When the Saudis did appoint an ambassador, in 2009, they based him in neighboring Jordan, arguing that Baghdad was too dangerous. In recent months, they have agreed to establish a full diplomatic representation in Iraq.
Critical remarks from Abadi, who the Obama administration believes can end the sectarian strife of the Maliki era, threatened to reopen old wounds.
“Iran’s support” for the Houthis, who this year forced President Abed Rabbo Mansour Hadi to flee Yemen, “is a negative development” that will lead only to more conflict, said Jubeir, the Saudi ambassador to the United States.
“The Iranians, last time I checked, do not have a border with Yemen,” he said. “There is no reason for Iran to be involved in Yemen.”
But the view that the Houthis are a proxy for Iran, Abadi said, is “mistaken.”
“The problem with Yemen is within Yemen,” the Iraqi prime minister said. “And here comes Saudi Arabia, intervenes and bombing in Yemen and trying to destroy the capability of Yemen. . . . We don’t know what the Saudis want to do after this. To build a region of power where they will intervene in any place they want? Is Iraq within their radar?”
Asked whether Obama shared his concerns, Abadi said that he did.
In a subsequent e-mail, Iraq’s ambassador to the United States, Lukman Faily, clarified that Abadi “clearly stated that he was not speaking for the views of the United States.”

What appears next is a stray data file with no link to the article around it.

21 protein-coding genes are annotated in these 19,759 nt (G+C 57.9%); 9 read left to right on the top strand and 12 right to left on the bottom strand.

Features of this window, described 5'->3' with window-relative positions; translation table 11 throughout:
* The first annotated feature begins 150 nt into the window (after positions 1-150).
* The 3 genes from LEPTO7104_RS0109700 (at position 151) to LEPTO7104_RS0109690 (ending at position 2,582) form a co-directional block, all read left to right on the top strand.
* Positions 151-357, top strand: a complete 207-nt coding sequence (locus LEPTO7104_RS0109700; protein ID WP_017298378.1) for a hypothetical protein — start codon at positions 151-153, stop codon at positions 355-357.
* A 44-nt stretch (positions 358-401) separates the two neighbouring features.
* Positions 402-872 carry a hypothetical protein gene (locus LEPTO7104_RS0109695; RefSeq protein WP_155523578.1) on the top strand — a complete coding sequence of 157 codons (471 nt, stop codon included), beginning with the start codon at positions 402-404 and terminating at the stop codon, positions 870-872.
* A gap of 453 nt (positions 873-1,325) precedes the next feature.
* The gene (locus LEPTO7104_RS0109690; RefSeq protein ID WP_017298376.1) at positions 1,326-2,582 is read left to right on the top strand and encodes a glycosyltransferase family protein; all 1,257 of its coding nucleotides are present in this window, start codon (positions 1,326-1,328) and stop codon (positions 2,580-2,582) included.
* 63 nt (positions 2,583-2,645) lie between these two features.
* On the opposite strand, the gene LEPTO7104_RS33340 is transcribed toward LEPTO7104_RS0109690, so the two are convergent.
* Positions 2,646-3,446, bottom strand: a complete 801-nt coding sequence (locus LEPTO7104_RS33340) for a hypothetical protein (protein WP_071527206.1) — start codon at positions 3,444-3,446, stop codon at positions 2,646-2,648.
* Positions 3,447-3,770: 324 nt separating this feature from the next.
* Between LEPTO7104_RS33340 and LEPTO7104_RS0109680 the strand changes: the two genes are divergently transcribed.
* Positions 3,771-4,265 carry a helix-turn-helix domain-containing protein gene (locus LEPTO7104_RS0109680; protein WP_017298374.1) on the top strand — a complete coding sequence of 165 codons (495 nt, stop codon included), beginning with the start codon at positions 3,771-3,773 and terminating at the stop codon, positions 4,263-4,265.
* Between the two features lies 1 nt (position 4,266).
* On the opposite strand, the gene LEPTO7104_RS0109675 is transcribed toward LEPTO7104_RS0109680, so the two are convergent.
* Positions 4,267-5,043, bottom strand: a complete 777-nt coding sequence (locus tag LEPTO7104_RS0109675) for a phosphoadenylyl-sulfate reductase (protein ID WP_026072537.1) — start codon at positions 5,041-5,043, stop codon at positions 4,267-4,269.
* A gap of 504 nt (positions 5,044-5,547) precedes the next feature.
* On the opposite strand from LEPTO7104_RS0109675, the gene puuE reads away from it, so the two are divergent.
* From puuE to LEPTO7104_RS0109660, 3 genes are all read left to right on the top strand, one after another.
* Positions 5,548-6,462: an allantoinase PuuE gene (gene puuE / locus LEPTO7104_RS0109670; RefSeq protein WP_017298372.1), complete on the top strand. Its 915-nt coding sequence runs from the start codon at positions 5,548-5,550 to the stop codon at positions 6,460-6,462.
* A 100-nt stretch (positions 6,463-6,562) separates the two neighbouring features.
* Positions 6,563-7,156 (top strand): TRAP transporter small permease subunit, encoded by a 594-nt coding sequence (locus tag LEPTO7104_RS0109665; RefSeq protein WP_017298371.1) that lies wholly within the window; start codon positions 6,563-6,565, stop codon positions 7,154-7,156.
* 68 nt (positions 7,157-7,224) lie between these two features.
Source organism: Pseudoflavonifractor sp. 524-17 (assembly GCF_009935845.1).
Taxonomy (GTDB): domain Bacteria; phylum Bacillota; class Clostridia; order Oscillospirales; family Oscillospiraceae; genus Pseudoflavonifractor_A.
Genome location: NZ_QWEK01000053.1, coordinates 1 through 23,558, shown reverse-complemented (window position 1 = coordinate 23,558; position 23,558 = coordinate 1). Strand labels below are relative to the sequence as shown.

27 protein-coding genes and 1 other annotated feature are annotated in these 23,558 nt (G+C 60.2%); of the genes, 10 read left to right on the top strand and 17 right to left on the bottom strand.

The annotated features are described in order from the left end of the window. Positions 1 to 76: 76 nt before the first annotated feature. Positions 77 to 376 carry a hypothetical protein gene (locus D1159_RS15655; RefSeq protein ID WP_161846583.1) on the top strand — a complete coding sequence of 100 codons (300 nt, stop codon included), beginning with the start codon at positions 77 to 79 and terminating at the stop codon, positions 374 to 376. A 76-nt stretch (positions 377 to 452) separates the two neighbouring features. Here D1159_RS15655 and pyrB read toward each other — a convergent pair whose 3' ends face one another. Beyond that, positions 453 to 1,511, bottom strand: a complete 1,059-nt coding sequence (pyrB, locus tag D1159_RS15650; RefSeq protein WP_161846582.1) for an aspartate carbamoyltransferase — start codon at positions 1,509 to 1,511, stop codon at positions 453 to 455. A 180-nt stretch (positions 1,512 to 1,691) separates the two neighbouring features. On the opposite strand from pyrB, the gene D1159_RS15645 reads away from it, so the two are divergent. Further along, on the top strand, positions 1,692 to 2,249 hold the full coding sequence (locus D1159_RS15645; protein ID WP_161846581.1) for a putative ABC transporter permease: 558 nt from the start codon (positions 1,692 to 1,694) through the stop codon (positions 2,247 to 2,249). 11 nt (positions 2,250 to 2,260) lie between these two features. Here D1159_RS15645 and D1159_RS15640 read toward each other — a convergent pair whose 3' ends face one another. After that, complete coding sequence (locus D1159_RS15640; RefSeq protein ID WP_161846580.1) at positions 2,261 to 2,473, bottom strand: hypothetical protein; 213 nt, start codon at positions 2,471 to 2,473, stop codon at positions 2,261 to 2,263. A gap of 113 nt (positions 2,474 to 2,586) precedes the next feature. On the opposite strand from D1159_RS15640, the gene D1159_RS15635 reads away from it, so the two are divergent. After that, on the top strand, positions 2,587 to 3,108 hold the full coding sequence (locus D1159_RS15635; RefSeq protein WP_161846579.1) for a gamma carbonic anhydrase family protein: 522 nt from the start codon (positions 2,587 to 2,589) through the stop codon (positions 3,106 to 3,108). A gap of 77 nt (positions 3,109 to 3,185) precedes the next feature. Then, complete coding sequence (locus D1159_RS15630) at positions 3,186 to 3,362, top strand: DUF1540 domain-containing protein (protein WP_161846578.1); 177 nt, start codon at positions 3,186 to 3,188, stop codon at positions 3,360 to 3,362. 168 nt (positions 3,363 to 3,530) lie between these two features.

“The context for [his] remarks was concern about any escalation throughout the region and risks that such escalation could pose to Iraq’s own national security interests,” Faily said.
“Regarding Yemen, it is the position of Iraq that the conflict should end as soon as possible, and that the mechanism for ending the conflict should be a political solution endorsed by the people of Yemen.”
On that, all three governments say they agree.
Baskey, the NSC spokesman, said that in their meetings with Abadi, “the president and vice president conveyed the view, shared widely both in the region and beyond . . . that this not escalate into a broader conflict and that ultimately Yemen’s conflict can only be settled through a political negotiation involving all parties.”
Jubeir said that Saudi Arabia “has no ambition beyond its borders . . . other than security and stability” in Yemen.
The Saudi government, he said, has long invited the Houthis to “join the political process” there — an invitation, he added, that still stands and is the goal of Saudi military operations. “We seek nothing but good for the Yemenis and for the Houthis,” he said.
Jubeir said that the operation was “proceeding beyond its goals” and that his government was “beginning to see cracks” within the military structures of the Houthis and their allies, military forces loyal to Hadi’s predecessor as president of Yemen, Ali Abdullah Saleh.
“We are now looking at the political process,” he said, and “hoping that the various Yemeni factions will come together” under an initiative authored by the regional Gulf Cooperation Council and endorsed by the U.N. Security Council.
In the meantime, he said, the Houthis “have no choice but to give up their quest to take over Yemen, because they will fail. . . . We expect that, in the end, wisdom will prevail and they will join the political process.”
Saudi King Salman, Jubeir said, has “made very clear that this operation will continue until the objective is achieved. . . . There can be no half measures, and there will be no half measures.”